Silicon Apps Overtake Silver Screens
No one would debate that the mobile app market is huge. But just how big of a deal is it? Take a look at these stats:
• The iOS apps catalog contains 1.4 million apps.
• People spent $500 million on iOS apps in the first week of 2015 alone.
• In 2014, Apple paid app developers a total of $10 billion.
Those numbers don’t even include Android apps. Android numbers are more difficult to compile, since multiple companies offer app stores. But, to give some perspective, Google paid out about $3 billion to its developers in 2014 for sales made through its official store.
Compare all that with Hollywood, where U.S. movie revenue came in at about $10.35 billion, and you can see just how important app revenue has become.
Although the numbers aren’t the complete story (iOS data doesn’t include Android apps or service businesses, and the Hollywood number doesn’t include international box office revenues), app revenues have been growing exponentially for years while Hollywood revenues have remained relatively stagnant. If the app economy hasn’t completely overtaken the U.S. movie industry yet, it soon will.
This surge in technology revenue isn’t limited to mobile apps. The tech sector is seeing sweeping growth in many areas. Everything from online software to IT services is growing at an incredible rate. Though there are exceptions, of course, the trend has significantly raised the value of many tech companies over the past several years.
The question for many economists is whether the current trend is a normal growth spurt or whether the market is experiencing a new tech bubble. You don’t have to be ancient to remember the last tech bubble—it burst only 15 years ago. The so-called “dot-com” crash saw dozens of unbelievably fast-growing companies disappear overnight.
So, are we in the same position? There certainly are major differences between now and then. In the late 1990s and early 2000s, tech companies were able to draw investor capital bases with little more than a hint of potential success. The running joke at the time was that all a company had to do to increase its share price was add “.com” to its name. Companies were going into debt renting office space and buying computers to rush into a very uncertain industry.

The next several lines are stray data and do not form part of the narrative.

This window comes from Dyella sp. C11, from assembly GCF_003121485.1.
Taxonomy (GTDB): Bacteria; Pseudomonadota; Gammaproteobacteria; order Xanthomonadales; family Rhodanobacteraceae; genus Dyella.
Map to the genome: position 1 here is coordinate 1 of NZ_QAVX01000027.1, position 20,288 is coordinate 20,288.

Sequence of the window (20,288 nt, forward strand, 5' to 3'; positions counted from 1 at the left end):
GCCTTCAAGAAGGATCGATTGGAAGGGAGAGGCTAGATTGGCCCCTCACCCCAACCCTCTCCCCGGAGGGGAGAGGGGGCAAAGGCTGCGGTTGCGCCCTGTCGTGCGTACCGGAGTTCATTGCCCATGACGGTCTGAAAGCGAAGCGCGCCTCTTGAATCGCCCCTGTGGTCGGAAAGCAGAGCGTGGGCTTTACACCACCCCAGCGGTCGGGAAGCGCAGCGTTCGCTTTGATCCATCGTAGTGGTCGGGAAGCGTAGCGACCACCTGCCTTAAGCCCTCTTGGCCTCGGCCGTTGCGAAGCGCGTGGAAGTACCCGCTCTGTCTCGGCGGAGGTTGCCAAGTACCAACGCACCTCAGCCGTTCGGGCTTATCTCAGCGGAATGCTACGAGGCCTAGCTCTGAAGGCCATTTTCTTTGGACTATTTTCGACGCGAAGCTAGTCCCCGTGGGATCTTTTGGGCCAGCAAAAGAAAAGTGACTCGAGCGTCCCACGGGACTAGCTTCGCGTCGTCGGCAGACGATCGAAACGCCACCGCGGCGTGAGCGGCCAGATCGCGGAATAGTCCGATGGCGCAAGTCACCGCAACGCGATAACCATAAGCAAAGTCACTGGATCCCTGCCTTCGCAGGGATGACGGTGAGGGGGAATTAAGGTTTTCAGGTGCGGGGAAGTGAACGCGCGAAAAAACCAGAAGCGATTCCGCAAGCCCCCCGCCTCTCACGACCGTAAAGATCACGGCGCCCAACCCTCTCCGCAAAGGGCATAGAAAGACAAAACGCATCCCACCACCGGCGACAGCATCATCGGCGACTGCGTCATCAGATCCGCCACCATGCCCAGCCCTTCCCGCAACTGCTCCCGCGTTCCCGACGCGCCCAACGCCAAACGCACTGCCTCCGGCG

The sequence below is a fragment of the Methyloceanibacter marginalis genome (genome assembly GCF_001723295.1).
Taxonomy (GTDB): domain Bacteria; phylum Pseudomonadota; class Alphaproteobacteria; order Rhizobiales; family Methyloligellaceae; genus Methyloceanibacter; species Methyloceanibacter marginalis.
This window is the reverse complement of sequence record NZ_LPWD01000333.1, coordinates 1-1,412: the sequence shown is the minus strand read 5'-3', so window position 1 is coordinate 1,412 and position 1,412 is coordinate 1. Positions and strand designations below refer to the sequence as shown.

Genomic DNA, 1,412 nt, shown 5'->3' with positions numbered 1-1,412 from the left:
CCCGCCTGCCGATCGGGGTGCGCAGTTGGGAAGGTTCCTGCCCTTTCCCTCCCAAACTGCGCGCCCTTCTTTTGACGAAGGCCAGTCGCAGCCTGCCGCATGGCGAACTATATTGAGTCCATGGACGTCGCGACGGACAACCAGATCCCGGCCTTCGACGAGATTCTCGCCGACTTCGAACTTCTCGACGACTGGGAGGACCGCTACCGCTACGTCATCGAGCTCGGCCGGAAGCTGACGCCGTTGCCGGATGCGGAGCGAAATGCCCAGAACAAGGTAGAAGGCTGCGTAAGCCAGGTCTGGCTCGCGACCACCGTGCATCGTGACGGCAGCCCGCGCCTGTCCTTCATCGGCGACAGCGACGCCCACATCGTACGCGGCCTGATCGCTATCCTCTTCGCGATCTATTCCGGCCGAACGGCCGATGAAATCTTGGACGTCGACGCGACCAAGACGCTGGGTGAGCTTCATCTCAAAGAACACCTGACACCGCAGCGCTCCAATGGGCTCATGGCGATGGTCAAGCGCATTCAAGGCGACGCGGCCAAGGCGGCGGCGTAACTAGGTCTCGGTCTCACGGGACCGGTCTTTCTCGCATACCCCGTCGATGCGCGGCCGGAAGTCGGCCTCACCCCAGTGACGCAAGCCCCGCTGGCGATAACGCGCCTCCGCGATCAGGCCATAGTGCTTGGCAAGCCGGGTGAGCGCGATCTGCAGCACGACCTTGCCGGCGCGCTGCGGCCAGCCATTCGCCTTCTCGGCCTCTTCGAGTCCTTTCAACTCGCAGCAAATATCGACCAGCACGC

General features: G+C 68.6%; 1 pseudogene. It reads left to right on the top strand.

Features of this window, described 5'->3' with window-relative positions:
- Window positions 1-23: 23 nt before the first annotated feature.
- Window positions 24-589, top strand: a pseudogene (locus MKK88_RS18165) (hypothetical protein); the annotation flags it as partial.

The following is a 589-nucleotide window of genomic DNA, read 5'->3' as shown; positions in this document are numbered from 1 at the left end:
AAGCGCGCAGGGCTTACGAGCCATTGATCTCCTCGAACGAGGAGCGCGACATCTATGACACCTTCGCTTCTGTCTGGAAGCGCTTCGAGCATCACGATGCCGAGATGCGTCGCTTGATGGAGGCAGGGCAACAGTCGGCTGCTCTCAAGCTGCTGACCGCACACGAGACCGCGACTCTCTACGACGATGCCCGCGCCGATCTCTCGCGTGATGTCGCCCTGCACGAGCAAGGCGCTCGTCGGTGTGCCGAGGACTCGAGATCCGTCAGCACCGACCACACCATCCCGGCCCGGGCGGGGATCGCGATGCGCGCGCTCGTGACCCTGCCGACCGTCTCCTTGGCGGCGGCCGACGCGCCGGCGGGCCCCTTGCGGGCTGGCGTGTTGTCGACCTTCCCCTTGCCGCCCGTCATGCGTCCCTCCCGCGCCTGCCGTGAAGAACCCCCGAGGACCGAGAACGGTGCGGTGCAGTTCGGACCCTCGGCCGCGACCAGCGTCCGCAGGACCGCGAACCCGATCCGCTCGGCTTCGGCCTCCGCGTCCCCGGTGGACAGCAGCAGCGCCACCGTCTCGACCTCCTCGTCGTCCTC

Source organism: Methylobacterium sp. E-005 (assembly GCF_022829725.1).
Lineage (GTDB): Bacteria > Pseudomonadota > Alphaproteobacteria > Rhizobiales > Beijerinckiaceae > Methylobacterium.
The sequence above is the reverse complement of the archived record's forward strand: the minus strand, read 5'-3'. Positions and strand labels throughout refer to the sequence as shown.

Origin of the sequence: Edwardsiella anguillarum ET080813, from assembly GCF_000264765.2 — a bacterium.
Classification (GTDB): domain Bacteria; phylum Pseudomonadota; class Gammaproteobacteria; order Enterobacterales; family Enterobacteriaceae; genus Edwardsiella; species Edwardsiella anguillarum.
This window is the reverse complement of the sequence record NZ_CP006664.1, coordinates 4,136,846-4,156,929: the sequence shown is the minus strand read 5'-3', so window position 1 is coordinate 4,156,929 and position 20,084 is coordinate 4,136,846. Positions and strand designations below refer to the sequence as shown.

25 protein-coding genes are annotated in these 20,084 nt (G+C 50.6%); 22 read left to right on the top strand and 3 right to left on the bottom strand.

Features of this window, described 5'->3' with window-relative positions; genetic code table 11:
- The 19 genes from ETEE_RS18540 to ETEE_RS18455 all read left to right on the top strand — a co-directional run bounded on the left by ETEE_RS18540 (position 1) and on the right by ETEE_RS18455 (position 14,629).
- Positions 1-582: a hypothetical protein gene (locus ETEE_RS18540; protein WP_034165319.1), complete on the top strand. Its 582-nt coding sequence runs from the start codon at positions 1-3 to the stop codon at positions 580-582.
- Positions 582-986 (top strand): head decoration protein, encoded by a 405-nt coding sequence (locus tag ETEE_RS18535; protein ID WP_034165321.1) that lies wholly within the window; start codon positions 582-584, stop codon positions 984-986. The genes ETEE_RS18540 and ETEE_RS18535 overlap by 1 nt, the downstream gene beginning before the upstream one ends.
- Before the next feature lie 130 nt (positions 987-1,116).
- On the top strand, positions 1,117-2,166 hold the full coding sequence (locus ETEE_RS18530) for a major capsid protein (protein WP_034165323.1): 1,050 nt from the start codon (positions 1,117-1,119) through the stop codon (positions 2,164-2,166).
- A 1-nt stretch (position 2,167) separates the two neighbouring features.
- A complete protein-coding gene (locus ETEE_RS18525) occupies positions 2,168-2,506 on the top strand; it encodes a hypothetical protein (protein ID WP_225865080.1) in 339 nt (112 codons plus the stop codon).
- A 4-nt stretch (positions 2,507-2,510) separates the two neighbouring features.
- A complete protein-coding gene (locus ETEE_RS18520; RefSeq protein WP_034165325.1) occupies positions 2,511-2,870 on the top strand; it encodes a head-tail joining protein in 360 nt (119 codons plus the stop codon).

Today, investors are more digitally savvy and know how to analyze “internet” companies more rigorously. Still, the risk of overvaluation is always possible. Some point out that several tech startups have unnaturally high stock prices and speculative sustainability. The rapid advance of technology coupled with quickly shifting cultural preferences for mobile technologies prevents investors from making anything more than educated guesses.
If the tech market finds itself with another bursting bubble, beneficial technologies may still survive. For example, despite the dot-com crash in 2000, no one thought that online services were going to disappear or that they would never be lucrative. Individual companies were in danger, but it was obvious the tech sector as a whole would bounce back.
What should you take away from all this as an individual investor? Even if you can’t predict the future, it is still valuable to be aware of how technology can shift the value of markets. Knowing the broad changes can keep you from acting on speculation, fear or greed. You should know what drives your investments’ success and how they fit into your personal portfolio. The best decisions are always made within the context of your personal financial plan, so speak with your financial advisor before making any changes.
Remember that past performance may not indicate future results. Different types of investments involve varying degrees of risk, and there can be no assurance that the future performance of any specific investment, strategy, or product referenced directly or indirectly in this newsletter will be profitable, equal any corresponding historical performance level(s), be suitable for your portfolio or individual situation, or prove successful. You should not assume that any information contained in this newsletter serves as the receipt of personalized investment advice. If a reader has questions regarding the applicability of any specific issue discussed to their individual situation, they are encouraged to consult with a professional adviser.
This article was written by Advicent Solutions, an entity unrelated to Guidestream Financial, Inc.. The information contained in this article is not intended to be tax, investment, or legal advice, and it may not be relied on for the purpose of avoiding any tax penalties. Guidestream Financial, Inc. does not provide tax or legal advice. You are encouraged to consult with your tax advisor or attorney regarding specific tax issues. © 2014 Advicent Solutions. All rights reserved.